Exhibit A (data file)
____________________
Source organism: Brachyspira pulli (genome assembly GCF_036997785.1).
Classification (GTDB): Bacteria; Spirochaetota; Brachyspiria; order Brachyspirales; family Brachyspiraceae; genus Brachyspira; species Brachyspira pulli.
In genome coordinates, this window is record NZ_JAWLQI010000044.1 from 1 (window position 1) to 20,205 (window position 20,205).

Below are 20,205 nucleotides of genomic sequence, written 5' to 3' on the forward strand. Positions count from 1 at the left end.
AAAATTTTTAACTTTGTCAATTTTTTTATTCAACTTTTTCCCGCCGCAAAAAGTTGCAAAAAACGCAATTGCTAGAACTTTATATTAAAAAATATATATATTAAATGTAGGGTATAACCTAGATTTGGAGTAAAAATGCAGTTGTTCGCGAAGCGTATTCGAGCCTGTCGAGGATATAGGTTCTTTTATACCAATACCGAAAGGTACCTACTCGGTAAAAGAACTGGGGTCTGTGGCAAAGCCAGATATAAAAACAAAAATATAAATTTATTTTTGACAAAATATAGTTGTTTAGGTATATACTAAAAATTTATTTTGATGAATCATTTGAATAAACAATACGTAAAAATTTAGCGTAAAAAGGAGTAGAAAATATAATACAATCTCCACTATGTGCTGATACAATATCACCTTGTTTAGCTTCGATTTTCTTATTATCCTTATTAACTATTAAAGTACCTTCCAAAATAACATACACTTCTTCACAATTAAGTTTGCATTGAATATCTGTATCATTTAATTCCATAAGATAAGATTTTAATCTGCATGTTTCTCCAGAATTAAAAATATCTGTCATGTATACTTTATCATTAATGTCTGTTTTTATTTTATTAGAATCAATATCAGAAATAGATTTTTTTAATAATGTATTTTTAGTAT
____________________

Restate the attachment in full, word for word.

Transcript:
Source organism: Brachyspira pulli (genome assembly GCF_036997785.1).
Classification (GTDB): Bacteria; Spirochaetota; Brachyspiria; order Brachyspirales; family Brachyspiraceae; genus Brachyspira; species Brachyspira pulli.
In genome coordinates, this window is record NZ_JAWLQI010000044.1 from 1 (window position 1) to 20,205 (window position 20,205).

Below are 20,205 nucleotides of genomic sequence, written 5' to 3' on the forward strand. Positions count from 1 at the left end.
AAAATTTTTAACTTTGTCAATTTTTTTATTCAACTTTTTCCCGCCGCAAAAAGTTGCAAAAAACGCAATTGCTAGAACTTTATATTAAAAAATATATATATTAAATGTAGGGTATAACCTAGATTTGGAGTAAAAATGCAGTTGTTCGCGAAGCGTATTCGAGCCTGTCGAGGATATAGGTTCTTTTATACCAATACCGAAAGGTACCTACTCGGTAAAAGAACTGGGGTCTGTGGCAAAGCCAGATATAAAAACAAAAATATAAATTTATTTTTGACAAAATATAGTTGTTTAGGTATATACTAAAAATTTATTTTGATGAATCATTTGAATAAACAATACGTAAAAATTTAGCGTAAAAAGGAGTAGAAAATATAATACAATCTCCACTATGTGCTGATACAATATCACCTTGTTTAGCTTCGATTTTCTTATTATCCTTATTAACTATTAAAGTACCTTCCAAAATAACATACACTTCTTCACAATTAAGTTTGCATTGAATATCTGTATCATTTAATTCCATAAGATAAGATTTTAATCTGCATGTTTCTCCAGAATTAAAAATATCTGTCATGTATACTTTATCATTAATGTCTGTTTTTATTTTATTAGAATCAATATCAGAAATAGATTTTTTTAATAATGTATTTTTAGTAT